In the Chinese language, the verb shi (giving) can be linked up with different nouns, including giving goods (shi shan) and giving medicine (shi-yi), but much more often with giving teaching/education (shi jiao). In the Confucian tradition, giving education is perhaps the most important. Giving, in the fuller sense, is not just a matter of helping the other; it is an enabling act to help others to stand on their own feet. Probably owing to this idea, providing free education is regarded as an essential aspect of charity work in Chinese society.
In fact, Mencius was not just an ordinary teacher; he was a social reformer as well. He did not confine his thinking to helping the needy; he wanted a society and an economy that would enable all to live a simple life and be self-reliant. Unfortunately, this developmental approach has been largely overlooked by Chinese charities in the past, and they continue to adopt a basically piecemeal approach.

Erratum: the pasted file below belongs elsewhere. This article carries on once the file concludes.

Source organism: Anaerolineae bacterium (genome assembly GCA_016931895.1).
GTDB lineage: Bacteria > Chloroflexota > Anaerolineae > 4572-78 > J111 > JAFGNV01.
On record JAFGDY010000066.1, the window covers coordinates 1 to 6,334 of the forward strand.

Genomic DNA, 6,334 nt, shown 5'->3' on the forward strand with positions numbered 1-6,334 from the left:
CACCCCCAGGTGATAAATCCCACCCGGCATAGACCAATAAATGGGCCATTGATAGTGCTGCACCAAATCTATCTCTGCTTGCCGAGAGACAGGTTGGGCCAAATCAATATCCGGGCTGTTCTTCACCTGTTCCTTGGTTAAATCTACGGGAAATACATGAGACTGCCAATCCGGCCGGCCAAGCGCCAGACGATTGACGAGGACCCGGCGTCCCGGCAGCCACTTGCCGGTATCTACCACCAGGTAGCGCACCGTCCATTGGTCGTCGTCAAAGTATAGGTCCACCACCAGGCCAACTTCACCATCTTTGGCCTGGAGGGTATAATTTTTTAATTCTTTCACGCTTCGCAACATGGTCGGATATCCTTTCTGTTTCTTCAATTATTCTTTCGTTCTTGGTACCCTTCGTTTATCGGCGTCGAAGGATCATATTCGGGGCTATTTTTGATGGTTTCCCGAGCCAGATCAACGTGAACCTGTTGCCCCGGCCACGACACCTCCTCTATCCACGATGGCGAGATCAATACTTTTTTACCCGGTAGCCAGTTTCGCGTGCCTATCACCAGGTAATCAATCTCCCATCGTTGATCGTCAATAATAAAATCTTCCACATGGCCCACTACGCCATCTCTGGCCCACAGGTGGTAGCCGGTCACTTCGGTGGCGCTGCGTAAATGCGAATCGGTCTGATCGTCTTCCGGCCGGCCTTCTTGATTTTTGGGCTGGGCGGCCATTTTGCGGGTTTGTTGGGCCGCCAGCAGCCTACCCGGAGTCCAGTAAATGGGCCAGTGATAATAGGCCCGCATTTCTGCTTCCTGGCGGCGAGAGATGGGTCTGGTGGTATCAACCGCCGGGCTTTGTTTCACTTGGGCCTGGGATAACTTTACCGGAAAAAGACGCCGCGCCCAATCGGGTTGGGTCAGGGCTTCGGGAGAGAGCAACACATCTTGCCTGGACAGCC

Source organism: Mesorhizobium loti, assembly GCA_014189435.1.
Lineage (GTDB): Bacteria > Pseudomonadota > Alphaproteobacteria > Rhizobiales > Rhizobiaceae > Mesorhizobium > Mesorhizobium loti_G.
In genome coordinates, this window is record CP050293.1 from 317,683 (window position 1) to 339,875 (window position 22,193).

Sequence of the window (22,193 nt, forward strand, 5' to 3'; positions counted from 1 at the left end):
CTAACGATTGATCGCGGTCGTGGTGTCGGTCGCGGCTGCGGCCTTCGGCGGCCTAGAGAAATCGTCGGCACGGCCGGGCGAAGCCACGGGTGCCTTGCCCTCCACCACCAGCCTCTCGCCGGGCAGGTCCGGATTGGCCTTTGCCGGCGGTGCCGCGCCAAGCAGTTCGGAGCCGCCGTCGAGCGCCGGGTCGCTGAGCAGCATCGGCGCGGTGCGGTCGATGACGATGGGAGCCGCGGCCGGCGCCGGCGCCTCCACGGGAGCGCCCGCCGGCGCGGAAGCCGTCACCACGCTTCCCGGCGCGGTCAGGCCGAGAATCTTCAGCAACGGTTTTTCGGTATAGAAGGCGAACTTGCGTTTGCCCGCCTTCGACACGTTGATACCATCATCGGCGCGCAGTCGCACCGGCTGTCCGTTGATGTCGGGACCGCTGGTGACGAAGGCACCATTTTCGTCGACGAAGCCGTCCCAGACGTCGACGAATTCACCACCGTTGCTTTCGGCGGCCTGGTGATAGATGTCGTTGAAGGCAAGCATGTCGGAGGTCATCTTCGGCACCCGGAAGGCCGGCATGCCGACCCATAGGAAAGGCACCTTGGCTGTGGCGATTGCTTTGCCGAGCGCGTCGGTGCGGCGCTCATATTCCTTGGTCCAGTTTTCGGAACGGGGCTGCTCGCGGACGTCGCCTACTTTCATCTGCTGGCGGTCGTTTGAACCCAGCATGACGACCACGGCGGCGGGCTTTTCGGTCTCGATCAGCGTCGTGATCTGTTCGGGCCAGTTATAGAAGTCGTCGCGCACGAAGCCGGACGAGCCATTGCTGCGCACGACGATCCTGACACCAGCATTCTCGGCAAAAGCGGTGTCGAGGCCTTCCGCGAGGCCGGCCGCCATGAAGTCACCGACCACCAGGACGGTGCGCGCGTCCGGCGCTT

The manner of giving and receiving
Mencius was also sensitive to the act or manner of giving and receiving. Once he received a gift from an influential person; at another time he received an even more generous gift from another. He accepted the first gift and returned the second. Why? The one giving the larger gift did not have the proper attitude and motivation, but the one giving the smaller gift did. Mencius thus graciously thanked one giver and firmly declined the other. According to this tradition, one should give with respect and avoid making the recipient feel inferior or uneasy.